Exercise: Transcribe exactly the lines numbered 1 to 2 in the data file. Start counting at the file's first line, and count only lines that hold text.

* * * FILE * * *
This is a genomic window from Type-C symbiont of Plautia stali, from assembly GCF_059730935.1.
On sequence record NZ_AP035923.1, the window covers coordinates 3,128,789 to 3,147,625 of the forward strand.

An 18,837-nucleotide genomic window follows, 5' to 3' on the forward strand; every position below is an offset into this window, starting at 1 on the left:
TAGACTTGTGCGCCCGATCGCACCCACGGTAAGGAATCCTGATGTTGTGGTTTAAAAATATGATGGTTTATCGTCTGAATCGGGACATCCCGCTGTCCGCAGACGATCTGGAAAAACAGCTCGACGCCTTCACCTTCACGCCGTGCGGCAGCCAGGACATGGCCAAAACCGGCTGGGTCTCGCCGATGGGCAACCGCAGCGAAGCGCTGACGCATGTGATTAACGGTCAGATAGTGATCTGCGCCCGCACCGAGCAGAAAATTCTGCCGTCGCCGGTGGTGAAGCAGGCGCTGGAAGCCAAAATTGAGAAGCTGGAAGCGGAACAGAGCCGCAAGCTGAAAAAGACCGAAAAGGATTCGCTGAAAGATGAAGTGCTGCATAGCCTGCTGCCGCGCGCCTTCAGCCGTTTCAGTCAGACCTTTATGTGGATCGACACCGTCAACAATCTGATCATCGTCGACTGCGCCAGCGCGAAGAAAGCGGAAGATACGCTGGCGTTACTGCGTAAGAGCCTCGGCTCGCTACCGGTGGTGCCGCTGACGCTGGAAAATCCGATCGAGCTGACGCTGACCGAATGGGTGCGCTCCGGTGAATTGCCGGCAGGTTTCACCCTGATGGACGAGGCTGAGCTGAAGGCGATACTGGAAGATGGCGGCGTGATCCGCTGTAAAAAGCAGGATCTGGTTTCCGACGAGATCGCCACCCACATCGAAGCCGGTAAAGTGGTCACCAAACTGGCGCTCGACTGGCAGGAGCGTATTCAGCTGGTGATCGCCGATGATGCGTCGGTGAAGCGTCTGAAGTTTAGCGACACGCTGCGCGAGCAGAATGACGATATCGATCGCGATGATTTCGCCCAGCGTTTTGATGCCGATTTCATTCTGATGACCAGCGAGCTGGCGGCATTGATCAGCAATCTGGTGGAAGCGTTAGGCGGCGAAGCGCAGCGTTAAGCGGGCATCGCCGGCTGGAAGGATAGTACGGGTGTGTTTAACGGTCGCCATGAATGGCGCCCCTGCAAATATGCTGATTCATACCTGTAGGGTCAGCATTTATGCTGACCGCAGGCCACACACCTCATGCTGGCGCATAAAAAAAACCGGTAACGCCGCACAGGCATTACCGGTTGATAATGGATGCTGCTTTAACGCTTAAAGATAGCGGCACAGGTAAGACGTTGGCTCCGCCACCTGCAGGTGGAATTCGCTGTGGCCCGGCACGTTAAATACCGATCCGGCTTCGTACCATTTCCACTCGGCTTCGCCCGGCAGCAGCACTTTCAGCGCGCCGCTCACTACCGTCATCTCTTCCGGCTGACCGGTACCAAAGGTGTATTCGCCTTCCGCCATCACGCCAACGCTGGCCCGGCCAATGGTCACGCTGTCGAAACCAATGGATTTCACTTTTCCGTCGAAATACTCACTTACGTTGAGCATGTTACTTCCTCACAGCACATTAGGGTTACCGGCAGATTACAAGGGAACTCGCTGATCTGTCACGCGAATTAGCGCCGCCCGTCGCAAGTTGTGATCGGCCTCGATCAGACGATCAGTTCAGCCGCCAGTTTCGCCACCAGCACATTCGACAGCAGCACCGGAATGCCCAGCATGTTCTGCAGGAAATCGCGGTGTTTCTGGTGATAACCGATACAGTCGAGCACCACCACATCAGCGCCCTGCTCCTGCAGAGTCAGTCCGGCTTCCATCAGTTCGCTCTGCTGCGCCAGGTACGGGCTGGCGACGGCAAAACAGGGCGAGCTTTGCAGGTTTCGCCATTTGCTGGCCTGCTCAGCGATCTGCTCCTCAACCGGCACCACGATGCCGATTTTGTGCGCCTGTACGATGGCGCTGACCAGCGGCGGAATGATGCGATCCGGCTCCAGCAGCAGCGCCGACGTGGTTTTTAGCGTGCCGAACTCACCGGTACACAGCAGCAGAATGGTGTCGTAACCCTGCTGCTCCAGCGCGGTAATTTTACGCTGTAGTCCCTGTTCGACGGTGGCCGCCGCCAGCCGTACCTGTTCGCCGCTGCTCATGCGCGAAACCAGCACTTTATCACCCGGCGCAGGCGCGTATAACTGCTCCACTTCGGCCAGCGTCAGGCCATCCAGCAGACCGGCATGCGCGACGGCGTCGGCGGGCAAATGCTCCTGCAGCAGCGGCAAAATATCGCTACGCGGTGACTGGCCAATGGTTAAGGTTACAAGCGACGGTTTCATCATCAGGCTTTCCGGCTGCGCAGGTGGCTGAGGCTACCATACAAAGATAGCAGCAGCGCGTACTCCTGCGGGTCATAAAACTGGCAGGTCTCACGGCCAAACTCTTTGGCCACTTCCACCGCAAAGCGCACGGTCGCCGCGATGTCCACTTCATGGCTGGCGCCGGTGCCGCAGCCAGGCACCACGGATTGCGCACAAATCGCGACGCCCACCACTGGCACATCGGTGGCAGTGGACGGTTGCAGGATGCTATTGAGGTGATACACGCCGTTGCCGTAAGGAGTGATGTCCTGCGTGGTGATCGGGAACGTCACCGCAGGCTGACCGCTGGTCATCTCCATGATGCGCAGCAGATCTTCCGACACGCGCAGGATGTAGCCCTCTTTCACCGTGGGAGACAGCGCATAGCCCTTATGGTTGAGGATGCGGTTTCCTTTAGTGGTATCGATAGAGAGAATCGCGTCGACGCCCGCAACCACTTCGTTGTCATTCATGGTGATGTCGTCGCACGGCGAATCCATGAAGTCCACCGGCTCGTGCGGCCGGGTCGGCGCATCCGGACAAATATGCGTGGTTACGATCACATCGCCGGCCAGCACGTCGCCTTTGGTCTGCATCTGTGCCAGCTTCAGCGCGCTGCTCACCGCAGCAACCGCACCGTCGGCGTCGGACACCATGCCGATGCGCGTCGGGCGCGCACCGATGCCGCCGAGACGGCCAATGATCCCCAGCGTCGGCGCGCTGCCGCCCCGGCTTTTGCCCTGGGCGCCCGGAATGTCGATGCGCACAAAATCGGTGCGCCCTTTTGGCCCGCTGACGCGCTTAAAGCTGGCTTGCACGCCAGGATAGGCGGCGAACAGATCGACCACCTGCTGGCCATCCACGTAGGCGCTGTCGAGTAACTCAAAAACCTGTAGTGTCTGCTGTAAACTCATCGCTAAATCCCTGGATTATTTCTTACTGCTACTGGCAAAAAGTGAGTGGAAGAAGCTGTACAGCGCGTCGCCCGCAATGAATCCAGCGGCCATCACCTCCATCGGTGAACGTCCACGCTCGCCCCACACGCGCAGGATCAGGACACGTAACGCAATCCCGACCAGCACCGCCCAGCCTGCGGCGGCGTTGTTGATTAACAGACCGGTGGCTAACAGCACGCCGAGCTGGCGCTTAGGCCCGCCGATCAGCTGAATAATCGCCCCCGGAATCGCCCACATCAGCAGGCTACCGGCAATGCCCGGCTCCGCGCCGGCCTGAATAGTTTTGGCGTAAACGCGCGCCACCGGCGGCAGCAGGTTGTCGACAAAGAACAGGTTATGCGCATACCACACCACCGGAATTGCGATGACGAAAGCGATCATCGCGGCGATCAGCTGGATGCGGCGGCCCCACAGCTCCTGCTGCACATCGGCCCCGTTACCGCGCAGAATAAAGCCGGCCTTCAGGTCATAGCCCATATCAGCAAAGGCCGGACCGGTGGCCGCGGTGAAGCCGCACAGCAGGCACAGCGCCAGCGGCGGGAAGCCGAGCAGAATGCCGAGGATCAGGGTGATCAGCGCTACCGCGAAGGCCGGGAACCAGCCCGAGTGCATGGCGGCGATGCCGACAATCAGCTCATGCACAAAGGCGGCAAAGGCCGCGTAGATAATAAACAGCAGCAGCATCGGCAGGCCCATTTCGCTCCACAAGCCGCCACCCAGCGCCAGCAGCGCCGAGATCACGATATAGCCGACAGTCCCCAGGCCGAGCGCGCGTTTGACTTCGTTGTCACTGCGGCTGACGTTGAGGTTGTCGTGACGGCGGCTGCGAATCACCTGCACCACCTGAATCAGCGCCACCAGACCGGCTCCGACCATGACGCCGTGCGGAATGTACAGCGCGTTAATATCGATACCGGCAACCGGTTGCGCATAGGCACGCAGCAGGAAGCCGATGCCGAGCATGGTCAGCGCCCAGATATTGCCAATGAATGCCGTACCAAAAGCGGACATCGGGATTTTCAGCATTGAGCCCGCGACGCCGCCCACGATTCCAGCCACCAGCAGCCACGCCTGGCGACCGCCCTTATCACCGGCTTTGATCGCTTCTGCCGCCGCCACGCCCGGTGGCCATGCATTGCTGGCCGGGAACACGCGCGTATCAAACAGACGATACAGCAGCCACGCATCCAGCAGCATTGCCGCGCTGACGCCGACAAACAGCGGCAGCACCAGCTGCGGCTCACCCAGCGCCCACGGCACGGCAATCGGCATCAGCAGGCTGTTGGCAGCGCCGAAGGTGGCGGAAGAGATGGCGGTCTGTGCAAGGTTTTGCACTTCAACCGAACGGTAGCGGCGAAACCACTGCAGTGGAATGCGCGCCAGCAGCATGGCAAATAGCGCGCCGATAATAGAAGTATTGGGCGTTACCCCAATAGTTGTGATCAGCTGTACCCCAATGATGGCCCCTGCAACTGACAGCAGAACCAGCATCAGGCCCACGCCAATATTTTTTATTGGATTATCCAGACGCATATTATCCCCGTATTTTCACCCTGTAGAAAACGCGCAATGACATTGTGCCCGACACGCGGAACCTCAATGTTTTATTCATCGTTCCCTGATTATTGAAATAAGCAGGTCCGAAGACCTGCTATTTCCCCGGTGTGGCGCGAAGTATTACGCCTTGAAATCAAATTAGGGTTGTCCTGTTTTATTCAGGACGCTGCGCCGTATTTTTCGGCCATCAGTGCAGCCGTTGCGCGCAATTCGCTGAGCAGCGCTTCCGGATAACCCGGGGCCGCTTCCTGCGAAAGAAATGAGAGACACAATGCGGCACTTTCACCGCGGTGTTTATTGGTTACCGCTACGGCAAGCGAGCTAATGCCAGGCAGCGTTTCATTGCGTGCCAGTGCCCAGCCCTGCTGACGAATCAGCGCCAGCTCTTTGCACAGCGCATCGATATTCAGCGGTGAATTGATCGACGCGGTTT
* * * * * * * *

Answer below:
This is a genomic window from Type-C symbiont of Plautia stali, from assembly GCF_059730935.1.
On sequence record NZ_AP035923.1, the window covers coordinates 3,128,789 to 3,147,625 of the forward strand.